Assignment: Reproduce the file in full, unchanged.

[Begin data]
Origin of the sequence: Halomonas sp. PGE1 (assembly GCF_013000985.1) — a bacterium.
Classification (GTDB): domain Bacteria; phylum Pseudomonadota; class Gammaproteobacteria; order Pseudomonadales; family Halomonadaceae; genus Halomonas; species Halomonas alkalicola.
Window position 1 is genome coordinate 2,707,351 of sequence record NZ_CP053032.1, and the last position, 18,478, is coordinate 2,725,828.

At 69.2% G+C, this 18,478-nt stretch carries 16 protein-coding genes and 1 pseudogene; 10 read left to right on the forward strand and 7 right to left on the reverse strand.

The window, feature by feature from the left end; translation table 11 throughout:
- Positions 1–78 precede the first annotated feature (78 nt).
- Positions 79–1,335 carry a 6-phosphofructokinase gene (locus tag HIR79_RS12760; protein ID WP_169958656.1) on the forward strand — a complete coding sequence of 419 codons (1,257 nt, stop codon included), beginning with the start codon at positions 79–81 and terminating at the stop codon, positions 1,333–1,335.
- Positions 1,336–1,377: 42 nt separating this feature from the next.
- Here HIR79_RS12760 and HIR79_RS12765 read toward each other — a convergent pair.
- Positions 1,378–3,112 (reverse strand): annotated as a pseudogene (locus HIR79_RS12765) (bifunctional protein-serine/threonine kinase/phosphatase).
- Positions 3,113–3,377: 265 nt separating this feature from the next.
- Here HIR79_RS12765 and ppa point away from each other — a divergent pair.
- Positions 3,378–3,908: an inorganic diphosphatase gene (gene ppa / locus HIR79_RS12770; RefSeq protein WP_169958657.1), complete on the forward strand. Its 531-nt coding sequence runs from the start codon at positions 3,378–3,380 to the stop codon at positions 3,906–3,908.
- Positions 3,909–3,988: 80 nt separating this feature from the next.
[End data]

Origin of the sequence: Halomonas sp. PGE1 (assembly GCF_013000985.1) — a bacterium.
Classification (GTDB): domain Bacteria; phylum Pseudomonadota; class Gammaproteobacteria; order Pseudomonadales; family Halomonadaceae; genus Halomonas; species Halomonas alkalicola.
Window position 1 is genome coordinate 2,707,351 of sequence record NZ_CP053032.1, and the last position, 18,478, is coordinate 2,725,828.

At 69.2% G+C, this 18,478-nt stretch carries 16 protein-coding genes and 1 pseudogene; 10 read left to right on the forward strand and 7 right to left on the reverse strand.

The window, feature by feature from the left end; translation table 11 throughout:
- Positions 1–78 precede the first annotated feature (78 nt).
- Positions 79–1,335 carry a 6-phosphofructokinase gene (locus tag HIR79_RS12760; protein ID WP_169958656.1) on the forward strand — a complete coding sequence of 419 codons (1,257 nt, stop codon included), beginning with the start codon at positions 79–81 and terminating at the stop codon, positions 1,333–1,335.
- Positions 1,336–1,377: 42 nt separating this feature from the next.
- Here HIR79_RS12760 and HIR79_RS12765 read toward each other — a convergent pair.
- Positions 1,378–3,112 (reverse strand): annotated as a pseudogene (locus HIR79_RS12765) (bifunctional protein-serine/threonine kinase/phosphatase).
- Positions 3,113–3,377: 265 nt separating this feature from the next.
- Here HIR79_RS12765 and ppa point away from each other — a divergent pair.
- Positions 3,378–3,908: an inorganic diphosphatase gene (gene ppa / locus HIR79_RS12770; RefSeq protein WP_169958657.1), complete on the forward strand. Its 531-nt coding sequence runs from the start codon at positions 3,378–3,380 to the stop codon at positions 3,906–3,908.
- Positions 3,909–3,988: 80 nt separating this feature from the next.